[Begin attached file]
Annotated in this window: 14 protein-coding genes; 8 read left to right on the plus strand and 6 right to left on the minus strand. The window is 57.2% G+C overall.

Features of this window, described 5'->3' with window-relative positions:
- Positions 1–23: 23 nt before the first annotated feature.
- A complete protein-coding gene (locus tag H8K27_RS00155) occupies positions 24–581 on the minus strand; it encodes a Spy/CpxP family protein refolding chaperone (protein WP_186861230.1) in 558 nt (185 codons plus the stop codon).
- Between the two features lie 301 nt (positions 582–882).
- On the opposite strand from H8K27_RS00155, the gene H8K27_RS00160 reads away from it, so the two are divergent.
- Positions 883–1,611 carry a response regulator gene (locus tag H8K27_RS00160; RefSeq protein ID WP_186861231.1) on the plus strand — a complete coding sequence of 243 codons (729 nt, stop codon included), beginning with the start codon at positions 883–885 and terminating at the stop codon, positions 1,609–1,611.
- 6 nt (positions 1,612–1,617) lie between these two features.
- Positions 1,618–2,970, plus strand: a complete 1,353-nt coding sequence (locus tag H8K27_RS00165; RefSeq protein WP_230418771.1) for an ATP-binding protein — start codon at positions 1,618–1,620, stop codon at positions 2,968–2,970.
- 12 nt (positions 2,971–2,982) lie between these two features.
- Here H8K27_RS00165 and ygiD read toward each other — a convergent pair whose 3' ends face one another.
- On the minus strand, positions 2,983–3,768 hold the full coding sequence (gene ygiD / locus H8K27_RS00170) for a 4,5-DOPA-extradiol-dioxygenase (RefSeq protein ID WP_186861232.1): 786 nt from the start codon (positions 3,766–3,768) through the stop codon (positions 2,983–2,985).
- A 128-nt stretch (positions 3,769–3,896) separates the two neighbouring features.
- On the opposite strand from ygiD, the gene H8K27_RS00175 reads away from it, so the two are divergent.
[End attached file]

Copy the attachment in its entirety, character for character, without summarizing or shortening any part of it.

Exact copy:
Annotated in this window: 14 protein-coding genes; 8 read left to right on the plus strand and 6 right to left on the minus strand. The window is 57.2% G+C overall.

Features of this window, described 5'->3' with window-relative positions:
- Positions 1–23: 23 nt before the first annotated feature.
- A complete protein-coding gene (locus tag H8K27_RS00155) occupies positions 24–581 on the minus strand; it encodes a Spy/CpxP family protein refolding chaperone (protein WP_186861230.1) in 558 nt (185 codons plus the stop codon).
- Between the two features lie 301 nt (positions 582–882).
- On the opposite strand from H8K27_RS00155, the gene H8K27_RS00160 reads away from it, so the two are divergent.
- Positions 883–1,611 carry a response regulator gene (locus tag H8K27_RS00160; RefSeq protein ID WP_186861231.1) on the plus strand — a complete coding sequence of 243 codons (729 nt, stop codon included), beginning with the start codon at positions 883–885 and terminating at the stop codon, positions 1,609–1,611.
- 6 nt (positions 1,612–1,617) lie between these two features.
- Positions 1,618–2,970, plus strand: a complete 1,353-nt coding sequence (locus tag H8K27_RS00165; RefSeq protein WP_230418771.1) for an ATP-binding protein — start codon at positions 1,618–1,620, stop codon at positions 2,968–2,970.
- 12 nt (positions 2,971–2,982) lie between these two features.
- Here H8K27_RS00165 and ygiD read toward each other — a convergent pair whose 3' ends face one another.
- On the minus strand, positions 2,983–3,768 hold the full coding sequence (gene ygiD / locus H8K27_RS00170) for a 4,5-DOPA-extradiol-dioxygenase (RefSeq protein ID WP_186861232.1): 786 nt from the start codon (positions 3,766–3,768) through the stop codon (positions 2,983–2,985).
- A 128-nt stretch (positions 3,769–3,896) separates the two neighbouring features.
- On the opposite strand from ygiD, the gene H8K27_RS00175 reads away from it, so the two are divergent.